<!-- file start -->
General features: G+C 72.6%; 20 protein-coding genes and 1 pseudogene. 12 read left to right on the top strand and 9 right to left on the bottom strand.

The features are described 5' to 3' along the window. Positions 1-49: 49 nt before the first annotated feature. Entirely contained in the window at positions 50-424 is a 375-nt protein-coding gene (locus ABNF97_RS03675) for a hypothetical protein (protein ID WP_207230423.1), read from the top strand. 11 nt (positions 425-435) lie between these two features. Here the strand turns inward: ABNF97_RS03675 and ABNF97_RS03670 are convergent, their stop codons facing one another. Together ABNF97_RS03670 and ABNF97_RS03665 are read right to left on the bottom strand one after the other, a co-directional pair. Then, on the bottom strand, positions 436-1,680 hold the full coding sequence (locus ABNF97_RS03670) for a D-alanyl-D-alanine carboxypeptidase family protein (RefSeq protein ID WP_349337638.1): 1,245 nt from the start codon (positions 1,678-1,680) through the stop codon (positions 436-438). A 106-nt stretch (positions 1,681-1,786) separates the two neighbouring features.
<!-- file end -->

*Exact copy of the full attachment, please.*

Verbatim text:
General features: G+C 72.6%; 20 protein-coding genes and 1 pseudogene. 12 read left to right on the top strand and 9 right to left on the bottom strand.

The features are described 5' to 3' along the window. Positions 1-49: 49 nt before the first annotated feature. Entirely contained in the window at positions 50-424 is a 375-nt protein-coding gene (locus ABNF97_RS03675) for a hypothetical protein (protein ID WP_207230423.1), read from the top strand. 11 nt (positions 425-435) lie between these two features. Here the strand turns inward: ABNF97_RS03675 and ABNF97_RS03670 are convergent, their stop codons facing one another. Together ABNF97_RS03670 and ABNF97_RS03665 are read right to left on the bottom strand one after the other, a co-directional pair. Then, on the bottom strand, positions 436-1,680 hold the full coding sequence (locus ABNF97_RS03670) for a D-alanyl-D-alanine carboxypeptidase family protein (RefSeq protein ID WP_349337638.1): 1,245 nt from the start codon (positions 1,678-1,680) through the stop codon (positions 436-438). A 106-nt stretch (positions 1,681-1,786) separates the two neighbouring features.